Opposition plan more protests, EU calls for talks
By Mzia Kupunia
Monday, May 18
The opposition have announced that they will make the demonstrations more “acute” and will continue with them until Mikheil Saakashvili resigns. They have now begun holding rallies in Tbilisi’s suburbs demanding President Saakashvili’s resignation, and say these will lead up to a big rally on May 26, Independence Day. Representatives of the non-Parliamentary opposition, who have been protesting in the streets for five weeks already, say that “serious” protest rallies will also be held in the Georgian regions from May 20.
Mamuka Katsitadze from the New Rights, which is part of the Alliance for Georgia, has said that Giorgi Gachechiladze (Utsnobi) will hold the first demonstration in Batumi on May 20, followed by rallies in other major towns of Georgia, including Kutaisi, Khashuri, Gori and Mtskheta. Katsitadze said on May 26 that the demonstrators will gather at the National Stadium and march to Rustaveli Avenue. “May 26 2009 will be the first national holiday celebrated by the Georgian people and not the political elite,” Katsitadze stated. He was speaking at the demonstration held close to the Isani Metro Station.
“We have started preparing for May 26. We should show the whole world on that day that we are not tired and will continue protesting until Saakashvili resigns,” former Presidential candidate and prominent opposition leader Levan Gachechiladze told demonstrators gathered in Didube on Saturday. Gachechiladze refuted allegations about a “split” in the opposition. “The whole opposition spectrum is standing together, there is no doubt about it,” he said. Zurab Abashidze from the Alliance for Georgia also said that “the opposition will win only if it stays united.” “The Government is fighting with repressive methods in order to split us and divert us from our joint aim, however the Government will not be able to do this,” Abashidze said, adding that although the political parties have different ideologies, “this is not a pre-election period and therefore not time to highlight these differences.”
The opposition have called on the residents of Tbilisi to “unite around such values as the motherland.” Some leaders have claimed that, although polls conducted by the opposition in Tbilisi indicate that about 80% of Tbilisi residents support Saakashvili’s resignation, “about half of those 80% are very indifferent.” “We should mobilize them,” Gachechiladze said in Isani, adding that “if Saakashvili stays, Georgia will be ruined.”
Meanwhile, some leaders of the “radical” opposition have met EU Special Representative in the South Caucasus Peter Semneby and the head of the Delegation of the European Commission to Georgia, Per Eklund. Following an hour-long meeting Peter Semneby told journalists that the main issue discussed was the negotiations between the opposition and the President. Semneby stressed that the political conflict should develop into a “political process”, which means the resolving of issues through dialogue. Semneby said a lack of trust has hindered the process of negotiations and called on both sides to demonstrate a “serious approach” to this issue. “These issues are important not only for Georgia but the international community. The EU is following very closely what is happening here and I want to make sure that whatever the outcome is, it will bring Georgia forward towards the democratic reforms that need to be undertaken in the country,” Semneby said.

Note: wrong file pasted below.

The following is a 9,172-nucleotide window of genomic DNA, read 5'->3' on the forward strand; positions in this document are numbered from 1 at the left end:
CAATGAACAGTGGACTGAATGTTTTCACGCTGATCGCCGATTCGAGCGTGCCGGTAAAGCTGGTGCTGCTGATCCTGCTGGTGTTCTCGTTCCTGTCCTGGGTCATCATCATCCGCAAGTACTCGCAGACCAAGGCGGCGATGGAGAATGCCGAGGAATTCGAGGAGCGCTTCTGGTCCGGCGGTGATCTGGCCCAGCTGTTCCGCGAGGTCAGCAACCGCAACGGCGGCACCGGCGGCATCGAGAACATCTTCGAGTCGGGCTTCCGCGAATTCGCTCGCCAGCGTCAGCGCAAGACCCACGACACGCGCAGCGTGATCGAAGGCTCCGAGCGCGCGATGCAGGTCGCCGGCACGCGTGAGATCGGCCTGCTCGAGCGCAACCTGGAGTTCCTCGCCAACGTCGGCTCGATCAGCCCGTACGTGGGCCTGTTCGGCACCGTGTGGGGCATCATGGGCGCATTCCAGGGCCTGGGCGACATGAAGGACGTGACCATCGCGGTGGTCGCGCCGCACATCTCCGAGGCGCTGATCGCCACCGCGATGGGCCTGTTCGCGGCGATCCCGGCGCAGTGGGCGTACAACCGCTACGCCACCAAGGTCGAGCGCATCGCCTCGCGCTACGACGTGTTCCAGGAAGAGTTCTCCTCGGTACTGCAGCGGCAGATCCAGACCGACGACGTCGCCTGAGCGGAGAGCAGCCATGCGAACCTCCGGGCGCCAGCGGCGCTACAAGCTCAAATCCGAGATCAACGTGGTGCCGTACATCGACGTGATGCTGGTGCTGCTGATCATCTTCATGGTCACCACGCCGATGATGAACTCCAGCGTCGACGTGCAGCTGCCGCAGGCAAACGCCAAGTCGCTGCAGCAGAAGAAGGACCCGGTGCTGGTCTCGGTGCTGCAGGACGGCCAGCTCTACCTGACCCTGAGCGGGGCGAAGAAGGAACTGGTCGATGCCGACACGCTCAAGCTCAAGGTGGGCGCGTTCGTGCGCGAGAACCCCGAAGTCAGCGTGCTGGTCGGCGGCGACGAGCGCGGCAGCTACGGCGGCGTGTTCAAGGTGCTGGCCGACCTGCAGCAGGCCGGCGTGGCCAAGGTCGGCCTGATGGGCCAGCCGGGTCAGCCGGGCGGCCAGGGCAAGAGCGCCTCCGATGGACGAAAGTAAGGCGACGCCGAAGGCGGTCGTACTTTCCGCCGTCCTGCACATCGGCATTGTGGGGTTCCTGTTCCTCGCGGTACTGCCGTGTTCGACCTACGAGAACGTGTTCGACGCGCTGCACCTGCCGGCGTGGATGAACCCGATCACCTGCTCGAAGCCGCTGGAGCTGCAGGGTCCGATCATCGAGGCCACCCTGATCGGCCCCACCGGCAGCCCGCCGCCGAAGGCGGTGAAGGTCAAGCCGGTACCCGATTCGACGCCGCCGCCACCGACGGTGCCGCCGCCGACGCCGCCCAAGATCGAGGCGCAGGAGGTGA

David Usupashvili from the Republican Party said that the opposition had presented the diplomats with the document about the “second wave of democracy” in Georgia, initiated by the President in September last year, which according to Usupashvili is “identical” to the five-point proposal made by the President at the recent meeting with opposition leaders. “There is nothing new. The President has been talking about these issues for eight months already. However he takes no action. We do not consider this proposal a serious way to resolve the crisis,” Usupashvili noted.
Usupashvili did not exclude holding another round of talks with the President “if his proposals become adequate.” Salome Zourabichvili from the Way of Georgia also said that talks with Saakashvili might continue. “Holding a second round of talks depends on many factors,” she said.
The leader of the Democratic Movement-United Georgia, Nino Burjanadze, was more radical than her colleagues. She said she does not see any sense in continuing the talks. “I have expressed my point of view: I do not see any grounds for continuing this dialogue, especially after what happened at the meeting with the President. There is no purpose in this dialogue apart from it being an attempt by the Government to raise doubts in the Georgian population, calm the protests down and solve the problem that way,” Burjanadze said after the meeting.